• The Working Families Party (WFP), active in 15 states and influential in New York state politics, founded two decades ago by labor and other progressive organizations, and which had endorsed Sanders in 2016, yesterday announced its endorsement of Elizabeth Warren for president in 2020. In 2016, Sanders said that the WFP “is the closest thing there is to a political party that believes in my vision of democratic socialism. The WFP shares my view of a society and an economy that works for everyone, not just the wealthy and well-connected.” But as of yesterday, the WFP joined the ranks of everyone else denounced as “neoliberal” and such by the Sanders cohort on social media and house media organs. The organization’s endorsement vote resulted in 60 percent for Warren and 35 percent for Sanders.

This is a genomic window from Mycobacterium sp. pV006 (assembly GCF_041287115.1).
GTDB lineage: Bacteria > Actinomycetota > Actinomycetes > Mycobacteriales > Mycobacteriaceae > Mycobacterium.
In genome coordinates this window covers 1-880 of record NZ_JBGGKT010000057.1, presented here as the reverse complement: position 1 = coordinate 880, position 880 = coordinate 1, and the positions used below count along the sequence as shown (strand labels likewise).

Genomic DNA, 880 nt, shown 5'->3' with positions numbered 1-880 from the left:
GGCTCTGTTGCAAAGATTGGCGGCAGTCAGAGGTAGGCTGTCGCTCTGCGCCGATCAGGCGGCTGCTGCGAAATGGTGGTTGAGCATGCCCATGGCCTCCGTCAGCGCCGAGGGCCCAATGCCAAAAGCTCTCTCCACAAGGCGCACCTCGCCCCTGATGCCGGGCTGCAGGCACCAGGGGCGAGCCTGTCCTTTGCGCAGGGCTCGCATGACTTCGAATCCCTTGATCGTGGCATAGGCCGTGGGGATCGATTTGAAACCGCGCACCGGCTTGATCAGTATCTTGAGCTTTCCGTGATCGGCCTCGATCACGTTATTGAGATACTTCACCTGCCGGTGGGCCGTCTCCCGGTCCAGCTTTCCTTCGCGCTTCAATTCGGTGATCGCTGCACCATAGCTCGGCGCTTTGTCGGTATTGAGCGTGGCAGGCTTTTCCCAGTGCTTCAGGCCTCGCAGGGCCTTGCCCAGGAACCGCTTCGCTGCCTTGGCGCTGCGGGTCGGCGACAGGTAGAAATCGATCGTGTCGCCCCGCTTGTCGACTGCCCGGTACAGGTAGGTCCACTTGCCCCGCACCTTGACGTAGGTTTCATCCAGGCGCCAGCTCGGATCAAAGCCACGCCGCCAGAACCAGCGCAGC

• Warren received that endorsement during a rally yesterday in Manhattan’s Washington Square Park that drew more than 20,000 (she stayed behind for four hours to accommodate the serpentine “selfie line” that is now part and parcel of her events). It was in that same Greenwich Village park in 2016 that Sanders gathered a similar-sized crowd in the week prior to the New York Primary. Don’t read too much into Warren’s crowd numbers: Sanders enjoyed them, too, in 2016 and went on to lose New York City and the state anyway by a whopping margin, especially in black, Hispanic, Asian American and integrated neighborhoods, and Warren’s crowd looked almost as white as Sanders’ did in 2016. (I wonder what percentage of those present had completed the trifecta of “Occupy Wall Street” in 2011, the 2016 Sanders rally and yesterday’s Warren event: those previously 30-something “occupy kids” are mostly in their 40s now, many the wiser for it.) This development does show how deeply Warren has begun to encroach upon Sanders’ former base (atop her own base, which demographically skews more gender-balanced and college-educated), likely to speed his descent. And the Warren campaign has shown itself to be far more cognizant of its need to attract from all the demographic sectors of the diverse Democratic coalition than Sanders’ campaign seemed capable of then or now.